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Arman Mosenia, Abtin Shahlaee, Julie Schallhorn; Kidney Injury after Intravitreal Anti-Vascular Endothelial Growth Factor Injection: A Multi-Center Study Using Electronic Health Records. Invest. Ophthalmol. Vis. Sci. 2022;63(7):1321 – F0155.
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© ARVO (1962-2015); The Authors (2016-present)
An increasing number of cases of acute kidney injury (AKI) have been reported after intravitreal anti-Vascular Endothelial Growth Factor (anti-VEGF) injections. The purpose of this study was to evaluate the real-world evidence for AKI in a large cohort of patients receiving anti-VEGF therapy using routinely collected electronic health records.
De-identified data from over 6 million patients treated across University of California Health system from 2012 to 2021 were queried. All patients with a creatinine measurement within 6 months prior to and 14 days after the intervention were considered, and those with a baseline creatinine ranging from 0.4 to 4.0 were included. Rate of acute kidney injury (a rise of creatinine by 0.3 mg/dl within 48 hours or 150% within two weeks) was calculated after the patients first record of anti-VEGF injection (intervention group) or posterior segment optical coherence tomography scan without anti-VEGF injection (OCT, control group). The χ2 test was used to assess statistical significance (α = 0.05). Information on a pre-existing diagnosis of diabetes mellitus (DM) was also included.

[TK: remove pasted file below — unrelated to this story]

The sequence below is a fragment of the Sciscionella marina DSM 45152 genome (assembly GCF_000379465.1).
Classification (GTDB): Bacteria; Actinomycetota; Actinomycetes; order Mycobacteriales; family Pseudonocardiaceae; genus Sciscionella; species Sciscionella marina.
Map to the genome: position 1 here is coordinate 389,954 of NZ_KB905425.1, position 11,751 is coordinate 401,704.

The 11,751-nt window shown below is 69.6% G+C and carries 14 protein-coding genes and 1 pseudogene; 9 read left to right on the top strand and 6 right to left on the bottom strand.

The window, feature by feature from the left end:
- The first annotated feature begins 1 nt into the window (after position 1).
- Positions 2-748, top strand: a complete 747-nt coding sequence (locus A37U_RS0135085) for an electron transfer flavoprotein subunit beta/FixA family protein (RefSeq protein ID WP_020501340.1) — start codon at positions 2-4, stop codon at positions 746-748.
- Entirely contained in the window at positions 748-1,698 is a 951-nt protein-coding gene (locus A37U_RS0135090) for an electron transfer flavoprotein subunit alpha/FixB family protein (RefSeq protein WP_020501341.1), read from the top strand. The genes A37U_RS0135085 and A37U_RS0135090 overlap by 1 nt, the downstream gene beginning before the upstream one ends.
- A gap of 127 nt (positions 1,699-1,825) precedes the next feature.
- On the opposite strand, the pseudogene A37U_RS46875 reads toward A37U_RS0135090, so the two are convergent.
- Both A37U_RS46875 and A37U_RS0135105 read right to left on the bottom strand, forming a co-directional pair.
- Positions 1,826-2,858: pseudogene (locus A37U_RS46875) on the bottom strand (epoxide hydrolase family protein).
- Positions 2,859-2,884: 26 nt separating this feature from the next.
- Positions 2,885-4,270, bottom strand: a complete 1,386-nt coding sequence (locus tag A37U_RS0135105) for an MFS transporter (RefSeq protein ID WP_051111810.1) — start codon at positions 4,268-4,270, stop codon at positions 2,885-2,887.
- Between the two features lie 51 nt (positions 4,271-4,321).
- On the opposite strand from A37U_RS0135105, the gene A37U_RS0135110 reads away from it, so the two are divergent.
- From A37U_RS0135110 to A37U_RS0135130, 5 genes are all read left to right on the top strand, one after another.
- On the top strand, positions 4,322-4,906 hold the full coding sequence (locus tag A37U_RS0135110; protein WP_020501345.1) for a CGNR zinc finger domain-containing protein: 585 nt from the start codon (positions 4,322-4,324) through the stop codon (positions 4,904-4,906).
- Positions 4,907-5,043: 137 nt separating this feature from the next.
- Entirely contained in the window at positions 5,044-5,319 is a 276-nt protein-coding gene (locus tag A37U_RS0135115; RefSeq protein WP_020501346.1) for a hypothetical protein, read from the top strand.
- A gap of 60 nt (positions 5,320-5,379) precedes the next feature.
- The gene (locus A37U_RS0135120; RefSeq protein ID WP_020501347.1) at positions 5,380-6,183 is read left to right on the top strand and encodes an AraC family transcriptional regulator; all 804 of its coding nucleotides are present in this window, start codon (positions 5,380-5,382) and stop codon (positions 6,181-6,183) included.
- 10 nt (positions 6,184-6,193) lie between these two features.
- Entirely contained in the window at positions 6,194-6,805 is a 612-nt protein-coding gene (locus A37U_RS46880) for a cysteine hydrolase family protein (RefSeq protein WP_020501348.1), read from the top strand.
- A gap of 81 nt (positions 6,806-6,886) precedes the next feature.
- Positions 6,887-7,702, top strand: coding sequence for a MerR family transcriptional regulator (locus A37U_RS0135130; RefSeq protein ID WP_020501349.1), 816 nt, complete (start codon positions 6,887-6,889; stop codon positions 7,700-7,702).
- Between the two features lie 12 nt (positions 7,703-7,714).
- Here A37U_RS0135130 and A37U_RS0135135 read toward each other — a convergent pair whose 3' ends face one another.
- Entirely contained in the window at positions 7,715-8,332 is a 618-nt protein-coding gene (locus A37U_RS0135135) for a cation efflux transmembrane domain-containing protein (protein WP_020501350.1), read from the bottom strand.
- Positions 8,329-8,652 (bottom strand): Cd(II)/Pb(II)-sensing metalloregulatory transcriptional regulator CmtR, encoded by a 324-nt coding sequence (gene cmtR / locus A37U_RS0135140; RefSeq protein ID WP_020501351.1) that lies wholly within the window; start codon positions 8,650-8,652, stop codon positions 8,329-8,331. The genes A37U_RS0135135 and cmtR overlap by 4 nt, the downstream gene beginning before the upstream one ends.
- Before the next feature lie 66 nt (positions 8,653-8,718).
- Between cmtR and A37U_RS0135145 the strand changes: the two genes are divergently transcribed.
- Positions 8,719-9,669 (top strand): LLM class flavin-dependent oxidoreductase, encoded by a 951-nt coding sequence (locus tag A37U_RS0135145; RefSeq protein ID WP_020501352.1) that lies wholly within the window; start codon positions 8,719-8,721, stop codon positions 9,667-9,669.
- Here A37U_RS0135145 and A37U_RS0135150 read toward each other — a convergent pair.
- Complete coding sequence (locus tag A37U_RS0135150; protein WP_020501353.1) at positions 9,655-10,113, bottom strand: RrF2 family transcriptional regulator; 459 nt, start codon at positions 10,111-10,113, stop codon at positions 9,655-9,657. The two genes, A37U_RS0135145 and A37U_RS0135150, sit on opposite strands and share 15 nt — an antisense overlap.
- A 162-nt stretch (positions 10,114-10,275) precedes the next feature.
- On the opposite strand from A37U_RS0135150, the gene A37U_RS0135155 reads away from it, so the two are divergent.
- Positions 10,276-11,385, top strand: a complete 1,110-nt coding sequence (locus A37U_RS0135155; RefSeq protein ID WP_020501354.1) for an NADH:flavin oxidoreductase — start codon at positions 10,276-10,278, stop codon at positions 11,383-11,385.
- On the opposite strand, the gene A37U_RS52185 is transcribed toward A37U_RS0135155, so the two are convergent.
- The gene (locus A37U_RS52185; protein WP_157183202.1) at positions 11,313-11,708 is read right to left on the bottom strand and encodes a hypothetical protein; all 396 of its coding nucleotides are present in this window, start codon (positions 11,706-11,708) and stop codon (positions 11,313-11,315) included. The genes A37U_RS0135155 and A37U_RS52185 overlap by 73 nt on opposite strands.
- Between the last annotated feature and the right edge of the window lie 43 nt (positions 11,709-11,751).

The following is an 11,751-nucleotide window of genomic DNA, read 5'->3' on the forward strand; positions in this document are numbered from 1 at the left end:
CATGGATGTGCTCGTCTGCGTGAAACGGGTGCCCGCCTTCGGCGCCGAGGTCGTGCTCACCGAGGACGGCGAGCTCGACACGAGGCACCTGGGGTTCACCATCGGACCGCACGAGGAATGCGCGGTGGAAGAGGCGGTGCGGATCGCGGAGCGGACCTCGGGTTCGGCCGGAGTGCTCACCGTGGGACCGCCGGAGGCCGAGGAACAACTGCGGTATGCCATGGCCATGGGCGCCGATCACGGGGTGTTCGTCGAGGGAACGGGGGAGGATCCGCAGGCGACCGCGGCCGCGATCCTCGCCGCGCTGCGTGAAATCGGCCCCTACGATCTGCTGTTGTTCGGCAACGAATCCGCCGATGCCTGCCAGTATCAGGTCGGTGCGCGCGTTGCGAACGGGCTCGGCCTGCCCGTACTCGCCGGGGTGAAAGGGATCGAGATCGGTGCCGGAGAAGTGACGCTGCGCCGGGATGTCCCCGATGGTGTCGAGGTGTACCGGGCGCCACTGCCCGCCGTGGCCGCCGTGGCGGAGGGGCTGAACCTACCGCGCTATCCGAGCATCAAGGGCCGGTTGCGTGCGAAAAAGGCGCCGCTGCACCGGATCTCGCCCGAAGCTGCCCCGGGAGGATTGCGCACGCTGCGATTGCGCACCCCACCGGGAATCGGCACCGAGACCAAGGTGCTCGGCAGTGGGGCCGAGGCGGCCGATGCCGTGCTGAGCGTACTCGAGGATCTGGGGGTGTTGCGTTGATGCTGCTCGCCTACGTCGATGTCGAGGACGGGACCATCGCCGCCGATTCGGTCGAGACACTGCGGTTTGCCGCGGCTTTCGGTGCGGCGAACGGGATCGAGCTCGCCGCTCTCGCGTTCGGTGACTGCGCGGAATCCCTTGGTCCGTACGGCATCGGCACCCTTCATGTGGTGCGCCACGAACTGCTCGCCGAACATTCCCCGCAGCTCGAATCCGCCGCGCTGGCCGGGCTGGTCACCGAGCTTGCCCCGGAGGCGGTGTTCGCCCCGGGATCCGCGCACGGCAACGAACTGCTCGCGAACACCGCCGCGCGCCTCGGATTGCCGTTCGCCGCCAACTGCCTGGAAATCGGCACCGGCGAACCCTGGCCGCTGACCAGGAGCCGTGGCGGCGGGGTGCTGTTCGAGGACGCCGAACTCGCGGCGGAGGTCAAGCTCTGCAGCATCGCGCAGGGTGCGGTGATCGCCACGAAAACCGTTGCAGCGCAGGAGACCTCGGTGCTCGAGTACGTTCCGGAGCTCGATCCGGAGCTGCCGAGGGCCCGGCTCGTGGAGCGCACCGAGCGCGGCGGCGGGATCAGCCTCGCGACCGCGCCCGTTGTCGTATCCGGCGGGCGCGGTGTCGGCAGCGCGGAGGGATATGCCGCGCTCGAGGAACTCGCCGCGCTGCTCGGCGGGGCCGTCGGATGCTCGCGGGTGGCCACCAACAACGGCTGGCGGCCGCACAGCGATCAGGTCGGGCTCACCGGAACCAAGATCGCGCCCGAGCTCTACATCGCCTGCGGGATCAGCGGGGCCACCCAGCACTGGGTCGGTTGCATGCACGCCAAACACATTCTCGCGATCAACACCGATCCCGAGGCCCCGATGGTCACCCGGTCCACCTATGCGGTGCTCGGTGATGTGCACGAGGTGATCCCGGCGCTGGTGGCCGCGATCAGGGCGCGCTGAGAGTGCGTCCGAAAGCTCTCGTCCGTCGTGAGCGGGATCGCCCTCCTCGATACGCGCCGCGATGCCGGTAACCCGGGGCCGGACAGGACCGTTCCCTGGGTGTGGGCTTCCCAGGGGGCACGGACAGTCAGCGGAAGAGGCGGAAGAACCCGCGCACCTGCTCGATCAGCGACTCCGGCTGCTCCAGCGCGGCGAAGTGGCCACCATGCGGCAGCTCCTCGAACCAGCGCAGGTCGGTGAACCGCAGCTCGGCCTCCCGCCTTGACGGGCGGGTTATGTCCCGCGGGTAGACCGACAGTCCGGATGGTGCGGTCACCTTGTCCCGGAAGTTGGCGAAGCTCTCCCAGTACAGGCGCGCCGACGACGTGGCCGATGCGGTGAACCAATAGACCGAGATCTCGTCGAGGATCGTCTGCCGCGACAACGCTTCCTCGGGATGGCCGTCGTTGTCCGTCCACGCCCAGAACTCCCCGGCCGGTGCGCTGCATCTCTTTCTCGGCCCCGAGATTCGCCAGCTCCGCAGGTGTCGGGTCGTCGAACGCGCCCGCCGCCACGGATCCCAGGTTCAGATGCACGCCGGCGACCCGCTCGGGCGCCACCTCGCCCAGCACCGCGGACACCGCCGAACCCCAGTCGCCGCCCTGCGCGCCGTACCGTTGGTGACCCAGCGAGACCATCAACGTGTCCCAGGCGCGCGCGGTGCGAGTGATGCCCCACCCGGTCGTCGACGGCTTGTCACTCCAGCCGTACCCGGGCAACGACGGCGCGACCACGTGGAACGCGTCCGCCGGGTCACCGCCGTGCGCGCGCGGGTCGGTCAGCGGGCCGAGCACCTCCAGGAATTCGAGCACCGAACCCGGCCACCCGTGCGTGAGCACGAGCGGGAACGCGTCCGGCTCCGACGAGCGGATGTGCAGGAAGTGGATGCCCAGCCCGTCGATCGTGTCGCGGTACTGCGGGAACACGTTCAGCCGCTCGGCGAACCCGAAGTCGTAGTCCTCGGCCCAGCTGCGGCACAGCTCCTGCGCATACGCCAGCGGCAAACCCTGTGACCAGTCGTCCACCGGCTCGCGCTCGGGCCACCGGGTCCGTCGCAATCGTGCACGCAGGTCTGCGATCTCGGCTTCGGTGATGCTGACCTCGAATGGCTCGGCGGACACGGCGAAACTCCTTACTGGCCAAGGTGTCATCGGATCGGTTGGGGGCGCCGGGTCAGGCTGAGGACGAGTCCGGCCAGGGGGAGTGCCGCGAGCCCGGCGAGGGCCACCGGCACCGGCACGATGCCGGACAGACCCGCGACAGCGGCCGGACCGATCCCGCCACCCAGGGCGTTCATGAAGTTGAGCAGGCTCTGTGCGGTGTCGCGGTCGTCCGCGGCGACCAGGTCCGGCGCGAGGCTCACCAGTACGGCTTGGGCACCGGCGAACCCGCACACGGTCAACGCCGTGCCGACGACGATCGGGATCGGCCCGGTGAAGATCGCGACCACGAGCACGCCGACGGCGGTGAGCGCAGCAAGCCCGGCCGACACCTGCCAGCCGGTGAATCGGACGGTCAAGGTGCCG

A total of 191,211 and 9,149 unique patients in the database received OCT and intravitreal anti-VEGF, respectively. Pre- and post-intervention creatinine were available for 7,367 (control) and 347 (intervention). Baseline creatinine was similar between the two cohorts. Rate of AKI in anti-VEGF group was 2.88%, which was not significantly different from the control group (1.87%, p=0.18). Creatinine data availability was significantly higher in the subset of patients with a previous diagnosis of DM (p < 0.0001). However, in those with DM, creatinine availability was similar between the two cohorts (p = 0.06), and rate of AKI was not significantly different (Anti-VEGF: 4.76% vs OCT: 2.50%, p=0.0503).
The rate of AKI after intravitreal anti-VEGF was low and not statistically different from the control group, even in those with a prior diagnosis of DM. Future analyses will attempt to investigate whether other patient characteristics impact the risk of kidney injury in those receiving this treatment.
This abstract was presented at the 2022 ARVO Annual Meeting, held in Denver, CO, May 1-4, 2022, and virtually.
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